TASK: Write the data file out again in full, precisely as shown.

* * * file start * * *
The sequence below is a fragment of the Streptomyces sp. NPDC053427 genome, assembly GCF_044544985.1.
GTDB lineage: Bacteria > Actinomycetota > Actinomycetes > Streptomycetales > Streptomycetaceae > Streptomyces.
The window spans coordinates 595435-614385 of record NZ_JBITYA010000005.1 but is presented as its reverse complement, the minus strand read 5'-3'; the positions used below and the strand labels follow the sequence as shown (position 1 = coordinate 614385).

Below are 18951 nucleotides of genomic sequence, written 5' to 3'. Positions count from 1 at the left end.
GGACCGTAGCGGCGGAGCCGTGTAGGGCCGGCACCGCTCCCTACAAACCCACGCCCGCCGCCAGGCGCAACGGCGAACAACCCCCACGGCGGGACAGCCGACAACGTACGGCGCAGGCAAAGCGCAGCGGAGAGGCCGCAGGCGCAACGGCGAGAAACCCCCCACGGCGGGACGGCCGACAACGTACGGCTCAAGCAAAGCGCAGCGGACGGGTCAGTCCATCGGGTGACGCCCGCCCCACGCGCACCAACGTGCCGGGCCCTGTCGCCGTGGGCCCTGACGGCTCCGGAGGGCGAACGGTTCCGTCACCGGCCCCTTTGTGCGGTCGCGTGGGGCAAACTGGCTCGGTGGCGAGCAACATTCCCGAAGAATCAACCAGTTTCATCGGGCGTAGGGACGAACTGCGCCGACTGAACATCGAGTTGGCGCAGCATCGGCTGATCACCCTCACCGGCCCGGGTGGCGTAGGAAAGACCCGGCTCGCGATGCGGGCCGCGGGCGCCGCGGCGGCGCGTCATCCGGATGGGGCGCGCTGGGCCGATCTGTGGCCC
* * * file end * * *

The sequence below is a fragment of the Streptomyces sp. NPDC053427 genome, assembly GCF_044544985.1.
GTDB lineage: Bacteria > Actinomycetota > Actinomycetes > Streptomycetales > Streptomycetaceae > Streptomyces.
The window spans coordinates 595435-614385 of record NZ_JBITYA010000005.1 but is presented as its reverse complement, the minus strand read 5'-3'; the positions used below and the strand labels follow the sequence as shown (position 1 = coordinate 614385).

Below are 18951 nucleotides of genomic sequence, written 5' to 3'. Positions count from 1 at the left end.
GGACCGTAGCGGCGGAGCCGTGTAGGGCCGGCACCGCTCCCTACAAACCCACGCCCGCCGCCAGGCGCAACGGCGAACAACCCCCACGGCGGGACAGCCGACAACGTACGGCGCAGGCAAAGCGCAGCGGAGAGGCCGCAGGCGCAACGGCGAGAAACCCCCCACGGCGGGACGGCCGACAACGTACGGCTCAAGCAAAGCGCAGCGGACGGGTCAGTCCATCGGGTGACGCCCGCCCCACGCGCACCAACGTGCCGGGCCCTGTCGCCGTGGGCCCTGACGGCTCCGGAGGGCGAACGGTTCCGTCACCGGCCCCTTTGTGCGGTCGCGTGGGGCAAACTGGCTCGGTGGCGAGCAACATTCCCGAAGAATCAACCAGTTTCATCGGGCGTAGGGACGAACTGCGCCGACTGAACATCGAGTTGGCGCAGCATCGGCTGATCACCCTCACCGGCCCGGGTGGCGTAGGAAAGACCCGGCTCGCGATGCGGGCCGCGGGCGCCGCGGCGGCGCGTCATCCGGATGGGGCGCGCTGGGCCGATCTGTGGCCC